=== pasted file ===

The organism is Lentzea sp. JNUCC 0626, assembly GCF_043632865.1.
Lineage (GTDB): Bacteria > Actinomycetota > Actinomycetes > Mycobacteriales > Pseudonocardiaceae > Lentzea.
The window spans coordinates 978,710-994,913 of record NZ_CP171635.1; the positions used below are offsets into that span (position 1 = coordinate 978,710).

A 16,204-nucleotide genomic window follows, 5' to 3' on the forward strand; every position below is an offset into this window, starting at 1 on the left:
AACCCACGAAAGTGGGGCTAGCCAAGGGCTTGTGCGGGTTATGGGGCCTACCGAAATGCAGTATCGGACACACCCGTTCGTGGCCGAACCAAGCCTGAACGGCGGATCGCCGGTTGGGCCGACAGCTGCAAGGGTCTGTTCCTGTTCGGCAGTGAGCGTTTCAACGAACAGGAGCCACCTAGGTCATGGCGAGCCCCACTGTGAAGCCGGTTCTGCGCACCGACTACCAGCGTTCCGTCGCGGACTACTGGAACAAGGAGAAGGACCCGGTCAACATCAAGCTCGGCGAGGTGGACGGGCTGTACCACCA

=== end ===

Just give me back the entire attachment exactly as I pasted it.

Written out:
The organism is Lentzea sp. JNUCC 0626, assembly GCF_043632865.1.
Lineage (GTDB): Bacteria > Actinomycetota > Actinomycetes > Mycobacteriales > Pseudonocardiaceae > Lentzea.
The window spans coordinates 978,710-994,913 of record NZ_CP171635.1; the positions used below are offsets into that span (position 1 = coordinate 978,710).

A 16,204-nucleotide genomic window follows, 5' to 3' on the forward strand; every position below is an offset into this window, starting at 1 on the left:
AACCCACGAAAGTGGGGCTAGCCAAGGGCTTGTGCGGGTTATGGGGCCTACCGAAATGCAGTATCGGACACACCCGTTCGTGGCCGAACCAAGCCTGAACGGCGGATCGCCGGTTGGGCCGACAGCTGCAAGGGTCTGTTCCTGTTCGGCAGTGAGCGTTTCAACGAACAGGAGCCACCTAGGTCATGGCGAGCCCCACTGTGAAGCCGGTTCTGCGCACCGACTACCAGCGTTCCGTCGCGGACTACTGGAACAAGGAGAAGGACCCGGTCAACATCAAGCTCGGCGAGGTGGACGGGCTGTACCACCA